will be imbued with the philosophy of equal suffering....
[H]ere is the scenario....As a result of ``managed care
networks'' with a ``fixed amount of money for meeting the full
needs of consumers,'' medical costs will be brought down
primarily at the expense of one group, the doctors.
Physicians will be reimbursed 40% to 50% of their present
fee schedules, as well as continuing to be targeted for intimida-
tion and scare tactics by enforcement of vague and cryptic rules
-all part of the novus ordo seclorum of health care delivery.
But what about decreased fees and productivity?...HCFA
presupposes that less physician reimbursement (less compensation
for their honest work) would result in the ``greedy'' physicians
working twice, or maybe three times as hard to compensate for
their lost income. Is this presupposition indeed correct? The
answer is of paramount importance.
Let us look at a transcendental lesson from history...The
great Russian patriot Alexander Solzhenitsyn in ... The Gulag
Archipelago exposes an inescapable analogy....[T]here were two
types of people in the gulags: those who resisted, and those who
collaborated with the enemy by doing what they were told, and
working as hard as they were capable for the promised reward of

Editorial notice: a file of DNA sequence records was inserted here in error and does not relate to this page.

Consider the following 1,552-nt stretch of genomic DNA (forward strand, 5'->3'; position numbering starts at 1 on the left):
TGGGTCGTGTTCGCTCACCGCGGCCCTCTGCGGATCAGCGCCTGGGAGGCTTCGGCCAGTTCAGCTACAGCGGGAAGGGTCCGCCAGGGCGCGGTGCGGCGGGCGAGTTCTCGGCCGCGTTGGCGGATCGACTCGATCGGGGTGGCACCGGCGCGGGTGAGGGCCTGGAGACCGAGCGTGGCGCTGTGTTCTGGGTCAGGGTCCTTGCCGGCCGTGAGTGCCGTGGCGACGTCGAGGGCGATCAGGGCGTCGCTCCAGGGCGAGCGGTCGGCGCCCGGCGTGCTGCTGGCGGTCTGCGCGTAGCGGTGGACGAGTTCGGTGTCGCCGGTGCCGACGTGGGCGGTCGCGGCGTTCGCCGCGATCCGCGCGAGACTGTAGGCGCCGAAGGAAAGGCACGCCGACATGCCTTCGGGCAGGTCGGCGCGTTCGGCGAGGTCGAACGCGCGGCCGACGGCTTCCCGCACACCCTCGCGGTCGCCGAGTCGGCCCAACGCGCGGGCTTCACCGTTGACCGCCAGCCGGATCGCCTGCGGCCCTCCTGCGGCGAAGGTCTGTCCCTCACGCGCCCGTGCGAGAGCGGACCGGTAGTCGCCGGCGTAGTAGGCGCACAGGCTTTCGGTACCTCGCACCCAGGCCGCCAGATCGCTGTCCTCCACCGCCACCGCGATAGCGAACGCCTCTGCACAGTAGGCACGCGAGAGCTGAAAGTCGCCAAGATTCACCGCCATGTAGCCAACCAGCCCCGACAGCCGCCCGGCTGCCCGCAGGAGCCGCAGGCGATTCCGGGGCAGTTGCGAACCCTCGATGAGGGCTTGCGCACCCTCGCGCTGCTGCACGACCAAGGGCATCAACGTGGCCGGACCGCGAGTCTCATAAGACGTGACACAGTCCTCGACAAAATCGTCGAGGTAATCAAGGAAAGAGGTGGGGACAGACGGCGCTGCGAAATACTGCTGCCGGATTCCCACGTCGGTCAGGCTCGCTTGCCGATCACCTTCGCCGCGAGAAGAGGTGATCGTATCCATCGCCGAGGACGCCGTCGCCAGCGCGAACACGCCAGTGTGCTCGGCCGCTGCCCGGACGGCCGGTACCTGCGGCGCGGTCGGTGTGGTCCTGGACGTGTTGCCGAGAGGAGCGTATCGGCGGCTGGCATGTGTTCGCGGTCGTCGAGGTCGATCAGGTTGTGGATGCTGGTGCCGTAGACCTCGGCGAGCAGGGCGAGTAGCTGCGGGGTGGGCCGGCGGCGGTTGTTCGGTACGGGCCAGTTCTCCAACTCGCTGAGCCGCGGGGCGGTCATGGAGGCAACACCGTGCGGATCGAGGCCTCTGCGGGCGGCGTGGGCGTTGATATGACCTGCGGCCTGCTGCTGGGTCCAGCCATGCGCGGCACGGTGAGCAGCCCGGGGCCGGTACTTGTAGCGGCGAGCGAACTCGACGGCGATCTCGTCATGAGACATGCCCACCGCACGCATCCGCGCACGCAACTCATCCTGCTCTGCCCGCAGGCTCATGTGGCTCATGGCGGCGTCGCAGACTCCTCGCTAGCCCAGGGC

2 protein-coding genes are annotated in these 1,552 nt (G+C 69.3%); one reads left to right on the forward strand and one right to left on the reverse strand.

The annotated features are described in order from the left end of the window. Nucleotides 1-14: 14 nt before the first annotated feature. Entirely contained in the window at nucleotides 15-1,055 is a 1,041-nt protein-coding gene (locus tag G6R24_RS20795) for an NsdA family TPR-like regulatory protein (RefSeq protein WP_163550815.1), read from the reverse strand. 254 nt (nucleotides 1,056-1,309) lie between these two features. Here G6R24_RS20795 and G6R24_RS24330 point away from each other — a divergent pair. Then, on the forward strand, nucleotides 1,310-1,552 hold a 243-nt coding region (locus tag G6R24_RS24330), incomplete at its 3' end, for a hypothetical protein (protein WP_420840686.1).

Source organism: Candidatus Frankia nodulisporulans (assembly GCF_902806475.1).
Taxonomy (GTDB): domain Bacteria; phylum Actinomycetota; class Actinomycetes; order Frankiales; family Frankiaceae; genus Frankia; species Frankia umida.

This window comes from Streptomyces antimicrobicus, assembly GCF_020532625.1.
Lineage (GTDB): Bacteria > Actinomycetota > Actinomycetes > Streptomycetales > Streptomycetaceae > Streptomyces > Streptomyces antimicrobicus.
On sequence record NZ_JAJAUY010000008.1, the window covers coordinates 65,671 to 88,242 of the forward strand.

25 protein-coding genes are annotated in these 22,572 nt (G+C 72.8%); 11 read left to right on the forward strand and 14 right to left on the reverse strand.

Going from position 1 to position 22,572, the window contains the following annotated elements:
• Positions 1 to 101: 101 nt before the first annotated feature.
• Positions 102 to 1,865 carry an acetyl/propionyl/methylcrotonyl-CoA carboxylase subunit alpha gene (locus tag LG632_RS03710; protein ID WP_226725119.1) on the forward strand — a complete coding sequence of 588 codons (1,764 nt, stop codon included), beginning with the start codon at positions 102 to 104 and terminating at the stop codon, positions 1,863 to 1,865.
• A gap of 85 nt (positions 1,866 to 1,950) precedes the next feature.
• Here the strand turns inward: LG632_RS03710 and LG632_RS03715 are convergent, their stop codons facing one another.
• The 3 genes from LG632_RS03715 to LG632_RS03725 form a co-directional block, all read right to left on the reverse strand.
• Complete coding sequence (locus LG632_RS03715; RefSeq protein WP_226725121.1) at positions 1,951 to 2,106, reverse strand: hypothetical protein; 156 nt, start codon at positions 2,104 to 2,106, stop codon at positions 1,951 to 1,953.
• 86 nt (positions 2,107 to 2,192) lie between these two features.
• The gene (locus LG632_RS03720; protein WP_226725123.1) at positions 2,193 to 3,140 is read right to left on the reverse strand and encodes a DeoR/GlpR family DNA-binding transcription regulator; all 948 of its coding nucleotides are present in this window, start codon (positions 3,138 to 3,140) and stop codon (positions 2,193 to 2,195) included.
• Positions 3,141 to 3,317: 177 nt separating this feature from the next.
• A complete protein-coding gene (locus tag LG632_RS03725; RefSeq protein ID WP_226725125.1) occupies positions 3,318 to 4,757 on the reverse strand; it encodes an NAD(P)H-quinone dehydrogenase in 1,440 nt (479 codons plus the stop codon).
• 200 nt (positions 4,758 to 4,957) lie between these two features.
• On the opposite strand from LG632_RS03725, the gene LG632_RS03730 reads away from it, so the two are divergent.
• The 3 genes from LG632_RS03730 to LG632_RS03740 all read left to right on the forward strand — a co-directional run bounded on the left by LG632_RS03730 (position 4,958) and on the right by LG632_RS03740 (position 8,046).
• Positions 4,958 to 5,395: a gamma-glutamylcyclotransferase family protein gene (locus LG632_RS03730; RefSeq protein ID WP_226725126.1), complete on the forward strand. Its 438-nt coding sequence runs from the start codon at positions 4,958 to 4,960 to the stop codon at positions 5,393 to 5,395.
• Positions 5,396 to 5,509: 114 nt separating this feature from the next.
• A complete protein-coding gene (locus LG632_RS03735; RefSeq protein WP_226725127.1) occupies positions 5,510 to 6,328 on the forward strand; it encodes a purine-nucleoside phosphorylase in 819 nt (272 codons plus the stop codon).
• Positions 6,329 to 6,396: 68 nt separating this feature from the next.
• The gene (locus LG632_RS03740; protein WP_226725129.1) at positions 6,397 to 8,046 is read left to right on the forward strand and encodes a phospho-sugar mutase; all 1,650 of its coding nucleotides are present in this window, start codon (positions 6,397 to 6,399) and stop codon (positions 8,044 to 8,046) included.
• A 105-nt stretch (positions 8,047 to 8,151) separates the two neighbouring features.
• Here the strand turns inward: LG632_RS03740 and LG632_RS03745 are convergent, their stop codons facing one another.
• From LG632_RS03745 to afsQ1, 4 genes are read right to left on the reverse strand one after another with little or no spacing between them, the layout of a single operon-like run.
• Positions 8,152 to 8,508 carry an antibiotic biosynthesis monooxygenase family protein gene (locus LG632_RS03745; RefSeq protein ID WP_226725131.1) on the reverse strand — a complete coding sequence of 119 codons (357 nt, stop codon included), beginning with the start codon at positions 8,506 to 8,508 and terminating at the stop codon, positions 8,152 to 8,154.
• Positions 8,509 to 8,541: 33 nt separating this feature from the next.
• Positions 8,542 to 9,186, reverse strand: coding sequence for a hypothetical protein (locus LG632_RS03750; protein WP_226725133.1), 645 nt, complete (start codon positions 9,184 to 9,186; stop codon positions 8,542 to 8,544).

extra rations. For their additional work, the collaborators were
given just a smidgen more food, just enough to convince them that
they were better off than the others.
The bitter truth was that the extra rations were not enough
to provide the compensatory nourishment to sustain their intense
labor. The collaborators in the political prison camps uninten-
tionally hastened their own demise by...acquiescence in the face
of their own predicament....
Likewise in medicine, physicians beware. Let us not
acquiesce thereby hastening not only our own demise but also that
of our profession.
Miguel A. Faria, Jr., MD
excerpted with permission from the BCMS Bulletin, Dec. 1992
Bibb County Medical Society, Macon, GA
Feb. 6. Board of Directors meeting and dinner program,
Dallas-Ft. Worth Airport Marriott.
Oct. 5-9. 50th annual meeting, San Antonio, TX.
Legislative AlertNew HHS Team Takes Shape.
HHS Secretary Shalala. Bill Clinton surprised official
Washington with his selection of political scientist and educator
Donna Shalala, Chancellor of the University of Wisconsin, as the
next Secretary for the Department of Health and Human Services
(HHS). Most Capitol Hill observers expected her to be named to
the Department of Education. Like Marian Wright Edelman, another
top contender for the job, Shalala is a leader of the Children's